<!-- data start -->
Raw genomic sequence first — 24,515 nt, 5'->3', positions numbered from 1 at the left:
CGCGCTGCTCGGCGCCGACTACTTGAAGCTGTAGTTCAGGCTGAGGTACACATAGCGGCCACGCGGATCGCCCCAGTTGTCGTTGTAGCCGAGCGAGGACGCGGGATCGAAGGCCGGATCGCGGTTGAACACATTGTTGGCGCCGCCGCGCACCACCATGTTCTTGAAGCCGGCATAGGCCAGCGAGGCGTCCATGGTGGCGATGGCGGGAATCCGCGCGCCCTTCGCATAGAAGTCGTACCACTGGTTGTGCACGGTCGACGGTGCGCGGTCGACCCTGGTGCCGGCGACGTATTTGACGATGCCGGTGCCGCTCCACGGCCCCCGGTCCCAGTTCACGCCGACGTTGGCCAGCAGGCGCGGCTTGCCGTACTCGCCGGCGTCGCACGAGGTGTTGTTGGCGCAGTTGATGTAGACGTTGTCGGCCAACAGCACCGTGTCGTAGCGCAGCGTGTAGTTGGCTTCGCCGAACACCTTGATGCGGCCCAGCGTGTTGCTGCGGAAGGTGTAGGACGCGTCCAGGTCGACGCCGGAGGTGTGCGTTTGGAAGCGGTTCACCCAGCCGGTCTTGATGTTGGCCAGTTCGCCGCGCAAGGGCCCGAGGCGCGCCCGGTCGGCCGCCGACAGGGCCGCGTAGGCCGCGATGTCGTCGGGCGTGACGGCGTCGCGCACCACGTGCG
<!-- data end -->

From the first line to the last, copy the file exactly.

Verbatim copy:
Raw genomic sequence first — 24,515 nt, 5'->3', positions numbered from 1 at the left:
CGCGCTGCTCGGCGCCGACTACTTGAAGCTGTAGTTCAGGCTGAGGTACACATAGCGGCCACGCGGATCGCCCCAGTTGTCGTTGTAGCCGAGCGAGGACGCGGGATCGAAGGCCGGATCGCGGTTGAACACATTGTTGGCGCCGCCGCGCACCACCATGTTCTTGAAGCCGGCATAGGCCAGCGAGGCGTCCATGGTGGCGATGGCGGGAATCCGCGCGCCCTTCGCATAGAAGTCGTACCACTGGTTGTGCACGGTCGACGGTGCGCGGTCGACCCTGGTGCCGGCGACGTATTTGACGATGCCGGTGCCGCTCCACGGCCCCCGGTCCCAGTTCACGCCGACGTTGGCCAGCAGGCGCGGCTTGCCGTACTCGCCGGCGTCGCACGAGGTGTTGTTGGCGCAGTTGATGTAGACGTTGTCGGCCAACAGCACCGTGTCGTAGCGCAGCGTGTAGTTGGCTTCGCCGAACACCTTGATGCGGCCCAGCGTGTTGCTGCGGAAGGTGTAGGACGCGTCCAGGTCGACGCCGGAGGTGTGCGTTTGGAAGCGGTTCACCCAGCCGGTCTTGATGTTGGCCAGTTCGCCGCGCAAGGGCCCGAGGCGCGCCCGGTCGGCCGCCGACAGGGCCGCGTAGGCCGCGATGTCGTCGGGCGTGACGGCGTCGCGCACCACGTGCG